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Is Collagen The Best Treatment For Acne Scars
Acne is among the most common skin conditions around the world. Though it is often most closely associated with adolescence, it can affect people of all ages. Some of you may have heard about the collagen, acne scars relationship and want to more about it. Before we do, let's take a moment to explain a bit about how acne is formed in the first place. Typically, as the acne cyst is formed the neck around the sebaceous gland opens, and then gets filled with material that can't escape through the pores. When this happens, the built up pressure causes the cyst to erupt, spreading the contaminants into the skin.
In turn, the body calls on the white blood cells to battle these "invaders" and acne results. After this happens, tissue loss (specifically in the form of collagen) follows. Once these cells are gone, the cells on top layer of skin do not get the nourishment they need from the internal mechanism. This is what ultimately leads to a slight collapse of the skin as a scar. When it comes to collagen acne scars take a few different forms.
Pock marks (soft-edged and shaped like a saucer) or ice pick scars (narrow and deep) are two common forms. These affect men and women equally, and often appear on the face. There is another factor that you be aware of as it relates to collagen and acne scars. The level of collagen the body produces changes as we get older, and that can have an effect on how visible scars are. The rule of thumb is that you lose 1% of your collagen each year after turning 40. This, along with less tone in the skin, leads to scars being more visible. Okay, that brings us up to speed on most of what you need to know about the collagen acne scars connection. Knowing this, it comes as no surprise that collagen can also be used in treating scarring caused by acne. Acne scars typically come form long-lasting inflammation and infection of glands in the skin. This is noticeable as skin that is no longer smooth.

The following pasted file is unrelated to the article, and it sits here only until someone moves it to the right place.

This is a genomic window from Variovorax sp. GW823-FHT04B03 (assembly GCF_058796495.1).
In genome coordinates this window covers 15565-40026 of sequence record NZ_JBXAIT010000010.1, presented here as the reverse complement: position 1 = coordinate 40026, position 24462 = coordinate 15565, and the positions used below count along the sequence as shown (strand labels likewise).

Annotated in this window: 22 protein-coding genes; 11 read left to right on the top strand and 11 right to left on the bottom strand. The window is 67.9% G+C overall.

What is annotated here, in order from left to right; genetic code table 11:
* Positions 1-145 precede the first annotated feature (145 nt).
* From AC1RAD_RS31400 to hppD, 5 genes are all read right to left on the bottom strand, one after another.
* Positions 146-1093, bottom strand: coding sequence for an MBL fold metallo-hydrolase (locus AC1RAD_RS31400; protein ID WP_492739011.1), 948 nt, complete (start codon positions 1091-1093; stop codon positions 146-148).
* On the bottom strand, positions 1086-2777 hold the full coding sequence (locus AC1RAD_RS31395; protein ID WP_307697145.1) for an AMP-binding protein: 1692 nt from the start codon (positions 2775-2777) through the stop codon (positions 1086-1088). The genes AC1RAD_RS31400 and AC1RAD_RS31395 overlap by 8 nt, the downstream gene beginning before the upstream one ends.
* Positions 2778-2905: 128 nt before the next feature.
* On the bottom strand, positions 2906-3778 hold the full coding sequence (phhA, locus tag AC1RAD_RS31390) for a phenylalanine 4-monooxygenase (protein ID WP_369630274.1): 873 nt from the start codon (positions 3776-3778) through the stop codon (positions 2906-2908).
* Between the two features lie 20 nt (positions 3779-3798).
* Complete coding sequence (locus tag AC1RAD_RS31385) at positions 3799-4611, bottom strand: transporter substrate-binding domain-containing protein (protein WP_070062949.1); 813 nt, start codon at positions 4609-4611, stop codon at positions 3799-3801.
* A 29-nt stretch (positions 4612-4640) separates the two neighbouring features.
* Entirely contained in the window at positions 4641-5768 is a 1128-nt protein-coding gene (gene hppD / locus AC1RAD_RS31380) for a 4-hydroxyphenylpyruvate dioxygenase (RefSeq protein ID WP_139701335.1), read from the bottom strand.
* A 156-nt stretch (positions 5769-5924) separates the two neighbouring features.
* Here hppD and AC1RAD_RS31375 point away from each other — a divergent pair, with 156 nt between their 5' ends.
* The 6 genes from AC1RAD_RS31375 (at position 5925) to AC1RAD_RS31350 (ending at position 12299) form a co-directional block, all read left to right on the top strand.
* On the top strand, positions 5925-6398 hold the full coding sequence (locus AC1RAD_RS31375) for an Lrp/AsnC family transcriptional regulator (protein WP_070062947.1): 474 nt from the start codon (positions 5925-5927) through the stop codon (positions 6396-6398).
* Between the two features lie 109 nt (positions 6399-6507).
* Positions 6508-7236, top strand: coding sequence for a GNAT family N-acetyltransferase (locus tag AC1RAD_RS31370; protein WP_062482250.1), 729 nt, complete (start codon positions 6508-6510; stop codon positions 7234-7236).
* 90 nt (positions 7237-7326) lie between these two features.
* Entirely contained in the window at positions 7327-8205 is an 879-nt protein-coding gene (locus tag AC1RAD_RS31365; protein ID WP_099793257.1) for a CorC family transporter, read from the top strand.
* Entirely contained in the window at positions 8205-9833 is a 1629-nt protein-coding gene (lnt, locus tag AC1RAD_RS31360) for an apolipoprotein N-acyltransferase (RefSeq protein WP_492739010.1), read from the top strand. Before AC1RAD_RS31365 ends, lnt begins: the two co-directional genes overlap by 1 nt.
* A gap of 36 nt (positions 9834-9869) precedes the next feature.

If there are a lot of "craters" left by acne, then filling them in, possibly with collagen, may make the most sense. These fillers help to make the craters more even, which leads to smoother skin and scars being less noticeable. While it would seem as though collagen fillers are an ideal solution, there is a catch: they are not permanent. Now, the good news is that they can last up to six months, so it's not like you have to get the procedure done every few weeks. Whether or not collagen is the right choice will depend on what type of acne scars you have, as well as other factors. Other fillers are available, however, so be sure to discuss your various options with a qualified medical professional. In fact, anything you read here shouldn't be thought of as medical advice, but rather as information to help you have a better discussion with your doctor.
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